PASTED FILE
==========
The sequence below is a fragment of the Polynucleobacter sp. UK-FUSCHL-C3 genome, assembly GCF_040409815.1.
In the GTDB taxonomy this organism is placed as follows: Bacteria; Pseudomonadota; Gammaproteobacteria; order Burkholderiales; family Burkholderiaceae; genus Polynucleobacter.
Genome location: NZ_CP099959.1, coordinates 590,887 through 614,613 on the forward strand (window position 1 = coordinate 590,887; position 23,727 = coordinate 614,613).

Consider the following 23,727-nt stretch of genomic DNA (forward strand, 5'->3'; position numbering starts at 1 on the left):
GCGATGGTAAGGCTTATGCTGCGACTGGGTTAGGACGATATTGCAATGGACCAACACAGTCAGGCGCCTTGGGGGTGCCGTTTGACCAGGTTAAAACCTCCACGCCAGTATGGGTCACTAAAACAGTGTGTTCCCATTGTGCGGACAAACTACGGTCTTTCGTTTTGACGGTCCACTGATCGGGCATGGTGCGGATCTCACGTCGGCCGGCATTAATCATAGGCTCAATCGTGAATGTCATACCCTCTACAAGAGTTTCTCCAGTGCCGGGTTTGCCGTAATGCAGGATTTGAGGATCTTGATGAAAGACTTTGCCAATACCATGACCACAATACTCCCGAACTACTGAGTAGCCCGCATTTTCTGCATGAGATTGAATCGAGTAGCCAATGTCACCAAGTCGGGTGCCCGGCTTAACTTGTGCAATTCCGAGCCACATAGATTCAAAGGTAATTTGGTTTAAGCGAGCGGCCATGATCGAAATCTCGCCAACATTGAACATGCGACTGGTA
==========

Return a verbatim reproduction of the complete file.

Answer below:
The sequence below is a fragment of the Polynucleobacter sp. UK-FUSCHL-C3 genome, assembly GCF_040409815.1.
In the GTDB taxonomy this organism is placed as follows: Bacteria; Pseudomonadota; Gammaproteobacteria; order Burkholderiales; family Burkholderiaceae; genus Polynucleobacter.
Genome location: NZ_CP099959.1, coordinates 590,887 through 614,613 on the forward strand (window position 1 = coordinate 590,887; position 23,727 = coordinate 614,613).

Consider the following 23,727-nt stretch of genomic DNA (forward strand, 5'->3'; position numbering starts at 1 on the left):
GCGATGGTAAGGCTTATGCTGCGACTGGGTTAGGACGATATTGCAATGGACCAACACAGTCAGGCGCCTTGGGGGTGCCGTTTGACCAGGTTAAAACCTCCACGCCAGTATGGGTCACTAAAACAGTGTGTTCCCATTGTGCGGACAAACTACGGTCTTTCGTTTTGACGGTCCACTGATCGGGCATGGTGCGGATCTCACGTCGGCCGGCATTAATCATAGGCTCAATCGTGAATGTCATACCCTCTACAAGAGTTTCTCCAGTGCCGGGTTTGCCGTAATGCAGGATTTGAGGATCTTGATGAAAGACTTTGCCAATACCATGACCACAATACTCCCGAACTACTGAGTAGCCCGCATTTTCTGCATGAGATTGAATCGAGTAGCCAATGTCACCAAGTCGGGTGCCCGGCTTAACTTGTGCAATTCCGAGCCACATAGATTCAAAGGTAATTTGGTTTAAGCGAGCGGCCATGATCGAAATCTCGCCAACATTGAACATGCGACTGGTA